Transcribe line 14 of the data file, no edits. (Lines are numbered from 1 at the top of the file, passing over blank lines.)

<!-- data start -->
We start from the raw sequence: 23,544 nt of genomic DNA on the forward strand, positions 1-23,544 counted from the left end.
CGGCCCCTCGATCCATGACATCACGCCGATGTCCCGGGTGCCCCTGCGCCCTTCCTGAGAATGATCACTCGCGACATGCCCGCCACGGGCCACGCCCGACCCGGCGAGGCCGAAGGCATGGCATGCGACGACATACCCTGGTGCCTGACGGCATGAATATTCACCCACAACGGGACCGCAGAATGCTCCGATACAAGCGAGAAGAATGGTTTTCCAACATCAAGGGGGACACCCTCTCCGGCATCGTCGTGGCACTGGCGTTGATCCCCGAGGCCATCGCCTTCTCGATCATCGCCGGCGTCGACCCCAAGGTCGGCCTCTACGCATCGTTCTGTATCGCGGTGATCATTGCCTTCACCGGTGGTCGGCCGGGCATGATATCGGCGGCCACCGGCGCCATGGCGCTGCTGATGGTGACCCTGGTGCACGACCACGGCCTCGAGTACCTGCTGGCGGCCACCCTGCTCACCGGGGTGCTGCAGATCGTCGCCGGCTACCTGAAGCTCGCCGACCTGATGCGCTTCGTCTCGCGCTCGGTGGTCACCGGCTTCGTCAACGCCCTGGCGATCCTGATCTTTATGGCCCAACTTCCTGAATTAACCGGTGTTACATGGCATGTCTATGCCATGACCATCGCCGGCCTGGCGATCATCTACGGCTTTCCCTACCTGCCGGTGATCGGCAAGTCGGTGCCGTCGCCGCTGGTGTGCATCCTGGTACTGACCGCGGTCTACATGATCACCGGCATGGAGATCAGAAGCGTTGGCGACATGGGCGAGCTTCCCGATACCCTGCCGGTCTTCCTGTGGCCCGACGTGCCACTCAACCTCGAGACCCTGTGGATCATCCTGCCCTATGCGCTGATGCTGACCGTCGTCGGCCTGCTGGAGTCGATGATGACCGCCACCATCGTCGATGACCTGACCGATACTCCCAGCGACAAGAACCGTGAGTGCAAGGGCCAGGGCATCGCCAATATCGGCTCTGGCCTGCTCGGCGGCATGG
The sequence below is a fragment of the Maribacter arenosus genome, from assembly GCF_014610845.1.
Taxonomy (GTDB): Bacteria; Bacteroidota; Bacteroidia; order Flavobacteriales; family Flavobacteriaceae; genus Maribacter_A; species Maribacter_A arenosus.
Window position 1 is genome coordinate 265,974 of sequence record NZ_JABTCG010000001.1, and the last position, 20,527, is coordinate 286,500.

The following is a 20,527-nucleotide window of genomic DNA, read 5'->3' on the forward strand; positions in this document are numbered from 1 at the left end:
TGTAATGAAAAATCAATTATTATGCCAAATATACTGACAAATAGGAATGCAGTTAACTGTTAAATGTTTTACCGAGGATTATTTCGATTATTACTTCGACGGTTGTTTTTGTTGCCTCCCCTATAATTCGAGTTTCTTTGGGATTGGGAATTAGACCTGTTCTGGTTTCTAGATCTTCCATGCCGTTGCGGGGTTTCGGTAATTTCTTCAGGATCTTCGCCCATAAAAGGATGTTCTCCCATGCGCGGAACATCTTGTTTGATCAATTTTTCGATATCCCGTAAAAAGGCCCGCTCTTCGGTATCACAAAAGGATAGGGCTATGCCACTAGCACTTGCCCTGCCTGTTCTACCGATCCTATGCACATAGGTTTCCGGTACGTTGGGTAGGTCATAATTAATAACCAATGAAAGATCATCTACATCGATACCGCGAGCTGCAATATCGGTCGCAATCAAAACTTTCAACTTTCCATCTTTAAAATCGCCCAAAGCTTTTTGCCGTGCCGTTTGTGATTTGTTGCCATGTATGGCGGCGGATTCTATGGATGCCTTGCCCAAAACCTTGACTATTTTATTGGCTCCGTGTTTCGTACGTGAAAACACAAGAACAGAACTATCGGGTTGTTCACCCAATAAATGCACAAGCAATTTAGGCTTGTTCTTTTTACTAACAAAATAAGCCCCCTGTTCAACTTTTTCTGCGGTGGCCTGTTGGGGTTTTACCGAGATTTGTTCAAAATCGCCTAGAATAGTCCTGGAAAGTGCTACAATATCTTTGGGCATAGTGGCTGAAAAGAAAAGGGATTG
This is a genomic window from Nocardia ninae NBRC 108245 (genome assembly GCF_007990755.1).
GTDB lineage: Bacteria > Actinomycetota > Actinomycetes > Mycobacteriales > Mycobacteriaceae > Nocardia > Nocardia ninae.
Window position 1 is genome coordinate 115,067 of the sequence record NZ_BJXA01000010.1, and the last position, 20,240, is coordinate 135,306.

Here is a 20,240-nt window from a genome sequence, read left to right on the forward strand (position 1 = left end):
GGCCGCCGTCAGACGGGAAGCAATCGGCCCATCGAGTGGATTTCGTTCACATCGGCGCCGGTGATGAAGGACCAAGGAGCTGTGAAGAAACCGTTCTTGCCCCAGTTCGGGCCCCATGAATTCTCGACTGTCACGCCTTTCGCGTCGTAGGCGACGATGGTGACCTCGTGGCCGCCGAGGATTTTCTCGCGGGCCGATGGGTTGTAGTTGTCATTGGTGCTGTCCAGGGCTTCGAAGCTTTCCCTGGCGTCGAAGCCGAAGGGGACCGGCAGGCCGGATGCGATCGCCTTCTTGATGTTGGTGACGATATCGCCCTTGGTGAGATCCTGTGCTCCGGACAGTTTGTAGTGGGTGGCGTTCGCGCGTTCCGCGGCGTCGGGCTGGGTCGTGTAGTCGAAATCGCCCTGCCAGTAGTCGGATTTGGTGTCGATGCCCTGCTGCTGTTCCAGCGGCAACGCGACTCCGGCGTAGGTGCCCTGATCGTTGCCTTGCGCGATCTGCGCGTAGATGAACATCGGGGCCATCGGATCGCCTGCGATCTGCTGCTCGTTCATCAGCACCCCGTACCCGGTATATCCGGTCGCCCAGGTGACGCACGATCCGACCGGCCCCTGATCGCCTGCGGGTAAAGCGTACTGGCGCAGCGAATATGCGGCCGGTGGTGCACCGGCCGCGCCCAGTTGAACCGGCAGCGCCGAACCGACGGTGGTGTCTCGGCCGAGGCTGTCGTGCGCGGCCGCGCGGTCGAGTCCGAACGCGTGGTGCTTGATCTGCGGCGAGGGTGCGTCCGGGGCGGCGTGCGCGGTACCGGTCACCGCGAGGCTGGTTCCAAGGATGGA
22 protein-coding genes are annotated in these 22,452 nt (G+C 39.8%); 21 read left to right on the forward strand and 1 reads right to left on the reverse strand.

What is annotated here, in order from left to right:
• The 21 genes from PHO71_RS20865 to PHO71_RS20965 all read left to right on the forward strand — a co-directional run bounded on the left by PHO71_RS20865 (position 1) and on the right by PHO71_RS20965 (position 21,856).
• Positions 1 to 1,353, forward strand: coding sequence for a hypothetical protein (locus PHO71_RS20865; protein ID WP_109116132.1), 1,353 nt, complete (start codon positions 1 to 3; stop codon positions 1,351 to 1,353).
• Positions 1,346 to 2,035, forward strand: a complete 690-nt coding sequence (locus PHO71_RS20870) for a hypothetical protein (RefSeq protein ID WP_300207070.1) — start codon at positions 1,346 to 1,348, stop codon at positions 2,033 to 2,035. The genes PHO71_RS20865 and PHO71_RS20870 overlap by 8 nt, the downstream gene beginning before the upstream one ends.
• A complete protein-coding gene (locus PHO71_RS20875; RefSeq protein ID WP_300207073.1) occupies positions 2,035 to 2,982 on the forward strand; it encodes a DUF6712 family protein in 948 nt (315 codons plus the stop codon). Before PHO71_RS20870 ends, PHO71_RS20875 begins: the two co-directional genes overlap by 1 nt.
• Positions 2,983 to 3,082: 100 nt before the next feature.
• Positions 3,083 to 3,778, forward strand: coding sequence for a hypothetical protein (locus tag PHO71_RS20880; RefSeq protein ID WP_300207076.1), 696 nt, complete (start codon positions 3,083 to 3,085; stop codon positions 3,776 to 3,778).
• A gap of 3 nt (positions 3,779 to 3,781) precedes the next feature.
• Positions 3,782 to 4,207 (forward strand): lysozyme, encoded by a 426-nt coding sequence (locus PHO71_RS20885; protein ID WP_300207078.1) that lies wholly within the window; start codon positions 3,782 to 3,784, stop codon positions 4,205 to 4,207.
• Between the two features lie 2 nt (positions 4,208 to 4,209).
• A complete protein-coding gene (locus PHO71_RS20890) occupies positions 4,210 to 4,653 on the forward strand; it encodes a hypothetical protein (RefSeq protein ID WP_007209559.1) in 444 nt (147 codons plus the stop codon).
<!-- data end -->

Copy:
What is annotated here, in order from left to right: